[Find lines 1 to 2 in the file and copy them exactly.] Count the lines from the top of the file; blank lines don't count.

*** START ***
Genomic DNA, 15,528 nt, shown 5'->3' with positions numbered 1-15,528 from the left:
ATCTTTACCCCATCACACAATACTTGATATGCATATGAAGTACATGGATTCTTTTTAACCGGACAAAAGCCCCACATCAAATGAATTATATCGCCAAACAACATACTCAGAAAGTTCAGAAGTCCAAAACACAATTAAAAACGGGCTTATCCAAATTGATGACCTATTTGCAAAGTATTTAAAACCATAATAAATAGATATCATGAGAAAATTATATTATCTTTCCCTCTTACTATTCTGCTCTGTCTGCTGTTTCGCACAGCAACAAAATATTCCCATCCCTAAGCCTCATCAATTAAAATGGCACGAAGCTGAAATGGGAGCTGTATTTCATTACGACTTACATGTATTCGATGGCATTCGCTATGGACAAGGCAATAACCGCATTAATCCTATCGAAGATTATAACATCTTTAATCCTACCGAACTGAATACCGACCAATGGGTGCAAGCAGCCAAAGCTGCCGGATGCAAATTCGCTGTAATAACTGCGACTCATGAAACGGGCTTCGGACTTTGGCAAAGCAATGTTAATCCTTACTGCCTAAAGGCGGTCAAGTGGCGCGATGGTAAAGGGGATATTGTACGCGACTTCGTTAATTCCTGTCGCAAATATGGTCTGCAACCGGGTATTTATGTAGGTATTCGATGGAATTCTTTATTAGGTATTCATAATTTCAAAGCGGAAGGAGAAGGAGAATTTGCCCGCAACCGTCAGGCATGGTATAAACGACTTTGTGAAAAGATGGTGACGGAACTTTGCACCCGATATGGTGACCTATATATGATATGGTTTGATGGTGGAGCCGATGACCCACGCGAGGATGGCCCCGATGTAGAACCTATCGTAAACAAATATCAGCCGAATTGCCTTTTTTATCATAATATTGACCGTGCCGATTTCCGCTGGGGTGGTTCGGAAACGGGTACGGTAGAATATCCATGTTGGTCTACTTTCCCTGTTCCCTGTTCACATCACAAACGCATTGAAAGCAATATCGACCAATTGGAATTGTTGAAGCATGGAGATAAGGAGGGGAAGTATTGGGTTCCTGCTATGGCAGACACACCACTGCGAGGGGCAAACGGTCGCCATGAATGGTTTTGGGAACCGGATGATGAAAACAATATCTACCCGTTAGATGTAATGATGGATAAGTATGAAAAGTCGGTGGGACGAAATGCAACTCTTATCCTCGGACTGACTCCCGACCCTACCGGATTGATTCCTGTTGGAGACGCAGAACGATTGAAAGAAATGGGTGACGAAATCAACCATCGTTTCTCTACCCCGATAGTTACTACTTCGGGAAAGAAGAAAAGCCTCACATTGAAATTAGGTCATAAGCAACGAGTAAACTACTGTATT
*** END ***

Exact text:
Genomic DNA, 15,528 nt, shown 5'->3' with positions numbered 1-15,528 from the left:
ATCTTTACCCCATCACACAATACTTGATATGCATATGAAGTACATGGATTCTTTTTAACCGGACAAAAGCCCCACATCAAATGAATTATATCGCCAAACAACATACTCAGAAAGTTCAGAAGTCCAAAACACAATTAAAAACGGGCTTATCCAAATTGATGACCTATTTGCAAAGTATTTAAAACCATAATAAATAGATATCATGAGAAAATTATATTATCTTTCCCTCTTACTATTCTGCTCTGTCTGCTGTTTCGCACAGCAACAAAATATTCCCATCCCTAAGCCTCATCAATTAAAATGGCACGAAGCTGAAATGGGAGCTGTATTTCATTACGACTTACATGTATTCGATGGCATTCGCTATGGACAAGGCAATAACCGCATTAATCCTATCGAAGATTATAACATCTTTAATCCTACCGAACTGAATACCGACCAATGGGTGCAAGCAGCCAAAGCTGCCGGATGCAAATTCGCTGTAATAACTGCGACTCATGAAACGGGCTTCGGACTTTGGCAAAGCAATGTTAATCCTTACTGCCTAAAGGCGGTCAAGTGGCGCGATGGTAAAGGGGATATTGTACGCGACTTCGTTAATTCCTGTCGCAAATATGGTCTGCAACCGGGTATTTATGTAGGTATTCGATGGAATTCTTTATTAGGTATTCATAATTTCAAAGCGGAAGGAGAAGGAGAATTTGCCCGCAACCGTCAGGCATGGTATAAACGACTTTGTGAAAAGATGGTGACGGAACTTTGCACCCGATATGGTGACCTATATATGATATGGTTTGATGGTGGAGCCGATGACCCACGCGAGGATGGCCCCGATGTAGAACCTATCGTAAACAAATATCAGCCGAATTGCCTTTTTTATCATAATATTGACCGTGCCGATTTCCGCTGGGGTGGTTCGGAAACGGGTACGGTAGAATATCCATGTTGGTCTACTTTCCCTGTTCCCTGTTCACATCACAAACGCATTGAAAGCAATATCGACCAATTGGAATTGTTGAAGCATGGAGATAAGGAGGGGAAGTATTGGGTTCCTGCTATGGCAGACACACCACTGCGAGGGGCAAACGGTCGCCATGAATGGTTTTGGGAACCGGATGATGAAAACAATATCTACCCGTTAGATGTAATGATGGATAAGTATGAAAAGTCGGTGGGACGAAATGCAACTCTTATCCTCGGACTGACTCCCGACCCTACCGGATTGATTCCTGTTGGAGACGCAGAACGATTGAAAGAAATGGGTGACGAAATCAACCATCGTTTCTCTACCCCGATAGTTACTACTTCGGGAAAGAAGAAAAGCCTCACATTGAAATTAGGTCATAAGCAACGAGTAAACTACTGTATT